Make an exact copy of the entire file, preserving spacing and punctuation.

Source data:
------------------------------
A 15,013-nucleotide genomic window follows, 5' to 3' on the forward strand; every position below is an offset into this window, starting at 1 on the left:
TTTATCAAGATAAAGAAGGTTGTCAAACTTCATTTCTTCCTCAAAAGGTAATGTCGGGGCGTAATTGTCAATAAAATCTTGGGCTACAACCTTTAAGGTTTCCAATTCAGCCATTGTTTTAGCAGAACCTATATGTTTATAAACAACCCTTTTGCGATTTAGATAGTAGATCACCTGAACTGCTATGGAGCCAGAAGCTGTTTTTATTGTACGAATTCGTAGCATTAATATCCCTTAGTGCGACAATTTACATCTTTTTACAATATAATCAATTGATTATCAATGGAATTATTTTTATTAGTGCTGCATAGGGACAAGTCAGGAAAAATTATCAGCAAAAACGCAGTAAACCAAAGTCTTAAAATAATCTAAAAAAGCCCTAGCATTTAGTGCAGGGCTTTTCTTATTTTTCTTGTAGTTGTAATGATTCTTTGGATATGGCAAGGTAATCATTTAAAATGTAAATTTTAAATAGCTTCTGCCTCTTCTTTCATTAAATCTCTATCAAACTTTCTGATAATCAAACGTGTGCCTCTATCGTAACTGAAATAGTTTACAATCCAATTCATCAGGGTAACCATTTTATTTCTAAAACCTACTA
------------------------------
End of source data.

A 15,013-nucleotide genomic window follows, 5' to 3' on the forward strand; every position below is an offset into this window, starting at 1 on the left:
TTTATCAAGATAAAGAAGGTTGTCAAACTTCATTTCTTCCTCAAAAGGTAATGTCGGGGCGTAATTGTCAATAAAATCTTGGGCTACAACCTTTAAGGTTTCCAATTCAGCCATTGTTTTAGCAGAACCTATATGTTTATAAACAACCCTTTTGCGATTTAGATAGTAGATCACCTGAACTGCTATGGAGCCAGAAGCTGTTTTTATTGTACGAATTCGTAGCATTAATATCCCTTAGTGCGACAATTTACATCTTTTTACAATATAATCAATTGATTATCAATGGAATTATTTTTATTAGTGCTGCATAGGGACAAGTCAGGAAAAATTATCAGCAAAAACGCAGTAAACCAAAGTCTTAAAATAATCTAAAAAAGCCCTAGCATTTAGTGCAGGGCTTTTCTTATTTTTCTTGTAGTTGTAATGATTCTTTGGATATGGCAAGGTAATCATTTAAAATGTAAATTTTAAATAGCTTCTGCCTCTTCTTTCATTAAATCTCTATCAAACTTTCTGATAATCAAACGTGTGCCTCTATCGTAACTGAAATAGTTTACAATCCAATTCATCAGGGTAACCATTTTATTTCTAAAACCTACTA